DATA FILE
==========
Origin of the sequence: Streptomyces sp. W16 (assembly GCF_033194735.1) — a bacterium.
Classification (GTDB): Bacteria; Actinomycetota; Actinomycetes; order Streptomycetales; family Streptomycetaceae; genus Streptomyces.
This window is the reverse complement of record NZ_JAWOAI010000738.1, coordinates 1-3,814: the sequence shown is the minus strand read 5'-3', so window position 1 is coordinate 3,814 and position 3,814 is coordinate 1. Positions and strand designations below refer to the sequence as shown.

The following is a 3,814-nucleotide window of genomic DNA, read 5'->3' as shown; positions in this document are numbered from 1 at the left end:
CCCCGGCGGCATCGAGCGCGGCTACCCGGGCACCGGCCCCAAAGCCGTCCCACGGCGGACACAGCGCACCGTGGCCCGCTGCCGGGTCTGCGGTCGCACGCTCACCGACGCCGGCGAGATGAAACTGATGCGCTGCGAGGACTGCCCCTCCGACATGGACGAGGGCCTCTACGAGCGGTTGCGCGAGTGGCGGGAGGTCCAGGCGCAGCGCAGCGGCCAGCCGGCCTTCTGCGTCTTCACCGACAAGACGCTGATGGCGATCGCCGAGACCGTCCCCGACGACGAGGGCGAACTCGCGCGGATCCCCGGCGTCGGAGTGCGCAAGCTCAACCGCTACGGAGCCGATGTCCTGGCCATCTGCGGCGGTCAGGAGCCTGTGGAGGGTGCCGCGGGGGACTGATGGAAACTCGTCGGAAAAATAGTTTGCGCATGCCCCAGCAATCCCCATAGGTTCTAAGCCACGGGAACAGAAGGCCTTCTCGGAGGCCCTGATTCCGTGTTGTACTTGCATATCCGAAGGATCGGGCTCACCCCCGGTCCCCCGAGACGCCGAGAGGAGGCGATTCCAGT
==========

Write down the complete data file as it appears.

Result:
Origin of the sequence: Streptomyces sp. W16 (assembly GCF_033194735.1) — a bacterium.
Classification (GTDB): Bacteria; Actinomycetota; Actinomycetes; order Streptomycetales; family Streptomycetaceae; genus Streptomyces.
This window is the reverse complement of record NZ_JAWOAI010000738.1, coordinates 1-3,814: the sequence shown is the minus strand read 5'-3', so window position 1 is coordinate 3,814 and position 3,814 is coordinate 1. Positions and strand designations below refer to the sequence as shown.

The following is a 3,814-nucleotide window of genomic DNA, read 5'->3' as shown; positions in this document are numbered from 1 at the left end:
CCCCGGCGGCATCGAGCGCGGCTACCCGGGCACCGGCCCCAAAGCCGTCCCACGGCGGACACAGCGCACCGTGGCCCGCTGCCGGGTCTGCGGTCGCACGCTCACCGACGCCGGCGAGATGAAACTGATGCGCTGCGAGGACTGCCCCTCCGACATGGACGAGGGCCTCTACGAGCGGTTGCGCGAGTGGCGGGAGGTCCAGGCGCAGCGCAGCGGCCAGCCGGCCTTCTGCGTCTTCACCGACAAGACGCTGATGGCGATCGCCGAGACCGTCCCCGACGACGAGGGCGAACTCGCGCGGATCCCCGGCGTCGGAGTGCGCAAGCTCAACCGCTACGGAGCCGATGTCCTGGCCATCTGCGGCGGTCAGGAGCCTGTGGAGGGTGCCGCGGGGGACTGATGGAAACTCGTCGGAAAAATAGTTTGCGCATGCCCCAGCAATCCCCATAGGTTCTAAGCCACGGGAACAGAAGGCCTTCTCGGAGGCCCTGATTCCGTGTTGTACTTGCATATCCGAAGGATCGGGCTCACCCCCGGTCCCCCGAGACGCCGAGAGGAGGCGATTCCAGT